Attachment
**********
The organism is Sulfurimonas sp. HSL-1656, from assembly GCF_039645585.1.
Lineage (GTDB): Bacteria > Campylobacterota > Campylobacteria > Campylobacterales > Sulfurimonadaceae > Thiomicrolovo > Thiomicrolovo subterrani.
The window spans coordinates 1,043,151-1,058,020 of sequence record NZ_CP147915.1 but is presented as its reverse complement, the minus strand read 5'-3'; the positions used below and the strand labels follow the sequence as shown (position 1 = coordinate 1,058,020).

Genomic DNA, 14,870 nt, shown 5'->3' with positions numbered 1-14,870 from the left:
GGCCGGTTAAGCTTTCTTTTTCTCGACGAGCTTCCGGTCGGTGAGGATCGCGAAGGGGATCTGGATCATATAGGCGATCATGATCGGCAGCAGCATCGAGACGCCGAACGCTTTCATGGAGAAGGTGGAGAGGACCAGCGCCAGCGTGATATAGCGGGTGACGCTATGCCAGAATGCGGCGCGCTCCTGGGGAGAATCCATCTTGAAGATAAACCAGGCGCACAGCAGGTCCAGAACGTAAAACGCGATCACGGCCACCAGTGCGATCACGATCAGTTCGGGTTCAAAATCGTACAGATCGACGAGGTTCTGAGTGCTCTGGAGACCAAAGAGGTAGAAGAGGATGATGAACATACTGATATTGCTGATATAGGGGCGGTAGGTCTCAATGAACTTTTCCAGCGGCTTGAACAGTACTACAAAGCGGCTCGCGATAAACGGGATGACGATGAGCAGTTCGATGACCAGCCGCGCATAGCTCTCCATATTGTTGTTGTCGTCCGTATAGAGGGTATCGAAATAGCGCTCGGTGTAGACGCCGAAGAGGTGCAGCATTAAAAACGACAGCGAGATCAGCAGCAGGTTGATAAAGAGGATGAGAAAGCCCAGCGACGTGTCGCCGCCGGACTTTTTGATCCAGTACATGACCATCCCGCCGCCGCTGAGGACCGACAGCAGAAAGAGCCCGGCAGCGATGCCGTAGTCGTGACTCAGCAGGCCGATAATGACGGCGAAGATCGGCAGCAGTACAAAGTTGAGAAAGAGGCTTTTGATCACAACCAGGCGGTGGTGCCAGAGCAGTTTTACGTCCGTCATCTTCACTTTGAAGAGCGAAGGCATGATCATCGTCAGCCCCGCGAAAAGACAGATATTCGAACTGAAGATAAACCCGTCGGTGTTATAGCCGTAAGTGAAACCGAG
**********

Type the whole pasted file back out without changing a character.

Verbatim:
The organism is Sulfurimonas sp. HSL-1656, from assembly GCF_039645585.1.
Lineage (GTDB): Bacteria > Campylobacterota > Campylobacteria > Campylobacterales > Sulfurimonadaceae > Thiomicrolovo > Thiomicrolovo subterrani.
The window spans coordinates 1,043,151-1,058,020 of sequence record NZ_CP147915.1 but is presented as its reverse complement, the minus strand read 5'-3'; the positions used below and the strand labels follow the sequence as shown (position 1 = coordinate 1,058,020).

Genomic DNA, 14,870 nt, shown 5'->3' with positions numbered 1-14,870 from the left:
GGCCGGTTAAGCTTTCTTTTTCTCGACGAGCTTCCGGTCGGTGAGGATCGCGAAGGGGATCTGGATCATATAGGCGATCATGATCGGCAGCAGCATCGAGACGCCGAACGCTTTCATGGAGAAGGTGGAGAGGACCAGCGCCAGCGTGATATAGCGGGTGACGCTATGCCAGAATGCGGCGCGCTCCTGGGGAGAATCCATCTTGAAGATAAACCAGGCGCACAGCAGGTCCAGAACGTAAAACGCGATCACGGCCACCAGTGCGATCACGATCAGTTCGGGTTCAAAATCGTACAGATCGACGAGGTTCTGAGTGCTCTGGAGACCAAAGAGGTAGAAGAGGATGATGAACATACTGATATTGCTGATATAGGGGCGGTAGGTCTCAATGAACTTTTCCAGCGGCTTGAACAGTACTACAAAGCGGCTCGCGATAAACGGGATGACGATGAGCAGTTCGATGACCAGCCGCGCATAGCTCTCCATATTGTTGTTGTCGTCCGTATAGAGGGTATCGAAATAGCGCTCGGTGTAGACGCCGAAGAGGTGCAGCATTAAAAACGACAGCGAGATCAGCAGCAGGTTGATAAAGAGGATGAGAAAGCCCAGCGACGTGTCGCCGCCGGACTTTTTGATCCAGTACATGACCATCCCGCCGCCGCTGAGGACCGACAGCAGAAAGAGCCCGGCAGCGATGCCGTAGTCGTGACTCAGCAGGCCGATAATGACGGCGAAGATCGGCAGCAGTACAAAGTTGAGAAAGAGGCTTTTGATCACAACCAGGCGGTGGTGCCAGAGCAGTTTTACGTCCGTCATCTTCACTTTGAAGAGCGAAGGCATGATCATCGTCAGCCCCGCGAAAAGACAGATATTCGAACTGAAGATAAACCCGTCGGTGTTATAGCCGTAAGTGAAACCGAG